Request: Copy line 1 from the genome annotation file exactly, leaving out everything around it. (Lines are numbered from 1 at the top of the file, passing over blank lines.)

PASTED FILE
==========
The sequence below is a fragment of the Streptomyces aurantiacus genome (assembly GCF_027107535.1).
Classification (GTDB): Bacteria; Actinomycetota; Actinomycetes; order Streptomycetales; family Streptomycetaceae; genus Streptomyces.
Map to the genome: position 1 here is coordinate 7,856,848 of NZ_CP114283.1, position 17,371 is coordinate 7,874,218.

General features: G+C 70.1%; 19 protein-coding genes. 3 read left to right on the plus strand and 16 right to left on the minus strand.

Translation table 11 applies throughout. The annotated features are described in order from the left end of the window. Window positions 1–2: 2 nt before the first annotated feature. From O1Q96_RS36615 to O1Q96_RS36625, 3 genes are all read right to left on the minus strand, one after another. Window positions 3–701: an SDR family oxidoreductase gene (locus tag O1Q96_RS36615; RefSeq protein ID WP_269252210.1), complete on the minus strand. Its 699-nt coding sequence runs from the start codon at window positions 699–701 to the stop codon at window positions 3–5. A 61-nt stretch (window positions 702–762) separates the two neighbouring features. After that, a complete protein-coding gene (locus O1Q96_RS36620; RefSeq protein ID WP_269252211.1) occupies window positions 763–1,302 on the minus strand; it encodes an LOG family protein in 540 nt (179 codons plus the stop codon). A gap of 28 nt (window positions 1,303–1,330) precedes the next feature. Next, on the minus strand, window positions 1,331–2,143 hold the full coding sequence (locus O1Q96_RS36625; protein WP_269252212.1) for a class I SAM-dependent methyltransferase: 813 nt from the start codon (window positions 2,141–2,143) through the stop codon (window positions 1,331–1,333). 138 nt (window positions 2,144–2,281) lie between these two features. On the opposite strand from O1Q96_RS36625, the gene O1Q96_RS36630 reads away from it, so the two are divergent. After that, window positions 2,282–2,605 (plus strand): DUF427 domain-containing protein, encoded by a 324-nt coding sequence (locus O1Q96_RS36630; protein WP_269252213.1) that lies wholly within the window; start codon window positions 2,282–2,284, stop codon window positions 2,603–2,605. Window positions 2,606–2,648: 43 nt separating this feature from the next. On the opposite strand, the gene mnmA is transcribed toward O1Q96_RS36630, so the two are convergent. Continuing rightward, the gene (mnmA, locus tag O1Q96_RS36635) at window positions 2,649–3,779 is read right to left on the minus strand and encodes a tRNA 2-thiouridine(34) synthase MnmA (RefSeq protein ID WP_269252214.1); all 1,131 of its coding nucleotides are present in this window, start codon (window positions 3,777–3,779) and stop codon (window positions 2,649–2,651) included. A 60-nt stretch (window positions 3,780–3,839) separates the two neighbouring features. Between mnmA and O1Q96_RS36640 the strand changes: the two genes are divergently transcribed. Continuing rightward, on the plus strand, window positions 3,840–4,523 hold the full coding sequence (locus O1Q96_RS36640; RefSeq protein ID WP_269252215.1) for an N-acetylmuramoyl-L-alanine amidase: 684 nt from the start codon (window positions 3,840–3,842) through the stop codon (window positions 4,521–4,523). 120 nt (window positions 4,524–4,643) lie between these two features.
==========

The sequence below is a fragment of the Streptomyces aurantiacus genome (assembly GCF_027107535.1).